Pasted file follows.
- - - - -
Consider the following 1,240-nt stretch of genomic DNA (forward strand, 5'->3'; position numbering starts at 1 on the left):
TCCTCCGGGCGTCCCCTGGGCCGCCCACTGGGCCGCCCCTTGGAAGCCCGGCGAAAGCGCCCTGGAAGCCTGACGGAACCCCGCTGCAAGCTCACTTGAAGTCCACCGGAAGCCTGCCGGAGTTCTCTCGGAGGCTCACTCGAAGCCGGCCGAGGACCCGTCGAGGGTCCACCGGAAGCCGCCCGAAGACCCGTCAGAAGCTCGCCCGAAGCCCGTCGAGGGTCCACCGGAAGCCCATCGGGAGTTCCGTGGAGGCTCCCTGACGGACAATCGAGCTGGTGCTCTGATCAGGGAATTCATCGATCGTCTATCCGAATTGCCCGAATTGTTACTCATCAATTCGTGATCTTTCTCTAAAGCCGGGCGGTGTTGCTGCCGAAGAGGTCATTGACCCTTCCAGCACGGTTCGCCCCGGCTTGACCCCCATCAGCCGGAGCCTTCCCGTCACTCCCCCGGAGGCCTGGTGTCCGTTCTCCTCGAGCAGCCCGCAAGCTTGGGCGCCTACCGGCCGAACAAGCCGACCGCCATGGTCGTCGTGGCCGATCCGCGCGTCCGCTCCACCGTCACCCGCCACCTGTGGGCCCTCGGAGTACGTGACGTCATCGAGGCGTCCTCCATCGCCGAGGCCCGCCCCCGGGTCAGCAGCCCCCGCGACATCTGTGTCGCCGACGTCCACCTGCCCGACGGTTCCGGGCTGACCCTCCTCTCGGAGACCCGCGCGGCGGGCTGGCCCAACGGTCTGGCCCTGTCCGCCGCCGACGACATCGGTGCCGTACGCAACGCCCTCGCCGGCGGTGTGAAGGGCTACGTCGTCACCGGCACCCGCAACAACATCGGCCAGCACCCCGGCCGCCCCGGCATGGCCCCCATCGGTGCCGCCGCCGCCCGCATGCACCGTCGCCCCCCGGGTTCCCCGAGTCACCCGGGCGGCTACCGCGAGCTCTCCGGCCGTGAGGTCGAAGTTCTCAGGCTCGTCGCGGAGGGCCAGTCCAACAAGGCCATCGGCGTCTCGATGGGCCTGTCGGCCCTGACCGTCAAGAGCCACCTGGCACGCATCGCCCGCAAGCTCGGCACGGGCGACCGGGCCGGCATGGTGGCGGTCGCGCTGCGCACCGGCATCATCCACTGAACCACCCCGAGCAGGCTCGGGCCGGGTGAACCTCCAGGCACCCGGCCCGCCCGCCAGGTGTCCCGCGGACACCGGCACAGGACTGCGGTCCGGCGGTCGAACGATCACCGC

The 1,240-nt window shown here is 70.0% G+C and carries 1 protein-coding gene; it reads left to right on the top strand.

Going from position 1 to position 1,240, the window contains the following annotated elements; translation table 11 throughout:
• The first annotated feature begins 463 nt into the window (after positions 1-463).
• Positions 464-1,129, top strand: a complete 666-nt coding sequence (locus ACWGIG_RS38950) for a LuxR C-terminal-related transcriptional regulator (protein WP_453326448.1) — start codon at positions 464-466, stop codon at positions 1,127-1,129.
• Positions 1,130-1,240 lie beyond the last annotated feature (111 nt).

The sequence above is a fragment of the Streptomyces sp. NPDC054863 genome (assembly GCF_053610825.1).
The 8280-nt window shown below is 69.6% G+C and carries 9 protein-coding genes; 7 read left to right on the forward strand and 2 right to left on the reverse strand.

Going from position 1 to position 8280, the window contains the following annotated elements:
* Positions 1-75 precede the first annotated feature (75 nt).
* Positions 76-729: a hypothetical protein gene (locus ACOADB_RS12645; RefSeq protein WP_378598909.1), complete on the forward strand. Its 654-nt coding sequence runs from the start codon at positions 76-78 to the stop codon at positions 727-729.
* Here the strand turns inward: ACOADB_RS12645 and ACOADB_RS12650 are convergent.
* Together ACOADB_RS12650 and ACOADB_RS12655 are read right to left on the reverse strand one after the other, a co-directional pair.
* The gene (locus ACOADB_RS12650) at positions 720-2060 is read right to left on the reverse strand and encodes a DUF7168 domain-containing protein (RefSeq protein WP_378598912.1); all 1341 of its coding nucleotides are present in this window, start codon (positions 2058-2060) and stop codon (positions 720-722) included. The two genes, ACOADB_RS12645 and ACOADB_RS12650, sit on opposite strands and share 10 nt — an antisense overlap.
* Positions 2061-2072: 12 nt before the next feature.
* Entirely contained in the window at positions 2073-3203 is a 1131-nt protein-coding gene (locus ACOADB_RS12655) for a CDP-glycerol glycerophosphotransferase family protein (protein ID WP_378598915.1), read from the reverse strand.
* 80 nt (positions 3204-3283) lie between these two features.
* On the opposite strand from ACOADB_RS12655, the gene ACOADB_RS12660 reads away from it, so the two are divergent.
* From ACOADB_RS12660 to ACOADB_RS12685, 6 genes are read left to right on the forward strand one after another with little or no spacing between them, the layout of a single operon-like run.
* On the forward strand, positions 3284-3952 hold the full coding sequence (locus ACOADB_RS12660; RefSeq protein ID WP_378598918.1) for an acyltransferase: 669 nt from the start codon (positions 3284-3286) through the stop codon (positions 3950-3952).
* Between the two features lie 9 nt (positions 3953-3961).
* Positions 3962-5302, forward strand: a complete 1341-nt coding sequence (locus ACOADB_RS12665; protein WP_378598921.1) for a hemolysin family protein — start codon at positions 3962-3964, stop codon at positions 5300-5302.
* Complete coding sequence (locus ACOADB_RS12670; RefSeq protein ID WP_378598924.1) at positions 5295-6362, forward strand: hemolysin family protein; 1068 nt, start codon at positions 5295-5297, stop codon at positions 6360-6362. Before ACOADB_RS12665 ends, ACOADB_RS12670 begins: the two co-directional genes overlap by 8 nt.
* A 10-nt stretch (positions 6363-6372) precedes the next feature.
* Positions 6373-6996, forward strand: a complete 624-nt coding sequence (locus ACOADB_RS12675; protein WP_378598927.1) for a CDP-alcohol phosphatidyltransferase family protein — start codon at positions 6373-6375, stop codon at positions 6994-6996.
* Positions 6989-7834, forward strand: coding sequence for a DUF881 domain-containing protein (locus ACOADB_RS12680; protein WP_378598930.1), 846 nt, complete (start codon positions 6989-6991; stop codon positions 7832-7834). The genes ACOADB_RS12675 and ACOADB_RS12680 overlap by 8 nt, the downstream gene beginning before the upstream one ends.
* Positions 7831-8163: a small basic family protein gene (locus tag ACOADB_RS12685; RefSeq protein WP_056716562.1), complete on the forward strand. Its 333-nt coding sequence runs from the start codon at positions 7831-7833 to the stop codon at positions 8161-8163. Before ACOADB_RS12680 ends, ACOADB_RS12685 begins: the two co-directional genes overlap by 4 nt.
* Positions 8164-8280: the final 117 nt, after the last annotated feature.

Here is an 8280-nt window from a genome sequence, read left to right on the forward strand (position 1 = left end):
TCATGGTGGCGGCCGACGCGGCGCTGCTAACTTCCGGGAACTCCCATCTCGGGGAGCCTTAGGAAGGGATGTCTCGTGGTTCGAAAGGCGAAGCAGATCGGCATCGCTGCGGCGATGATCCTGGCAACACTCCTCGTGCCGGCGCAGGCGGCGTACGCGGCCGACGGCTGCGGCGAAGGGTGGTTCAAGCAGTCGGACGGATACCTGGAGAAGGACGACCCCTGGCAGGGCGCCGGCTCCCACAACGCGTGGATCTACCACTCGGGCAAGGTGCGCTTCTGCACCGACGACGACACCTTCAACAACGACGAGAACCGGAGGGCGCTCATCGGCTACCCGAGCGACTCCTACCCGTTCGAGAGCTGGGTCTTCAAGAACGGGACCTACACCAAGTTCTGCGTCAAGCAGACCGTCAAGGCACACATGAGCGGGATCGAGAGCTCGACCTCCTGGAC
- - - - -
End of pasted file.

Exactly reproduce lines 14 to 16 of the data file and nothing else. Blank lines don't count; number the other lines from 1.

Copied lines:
* Together ACOADB_RS12650 and ACOADB_RS12655 are read right to left on the reverse strand one after the other, a co-directional pair.
* The gene (locus ACOADB_RS12650) at positions 720-2060 is read right to left on the reverse strand and encodes a DUF7168 domain-containing protein (RefSeq protein WP_378598912.1); all 1341 of its coding nucleotides are present in this window, start codon (positions 2058-2060) and stop codon (positions 720-722) included. The two genes, ACOADB_RS12645 and ACOADB_RS12650, sit on opposite strands and share 10 nt — an antisense overlap.
* Positions 2061-2072: 12 nt before the next feature.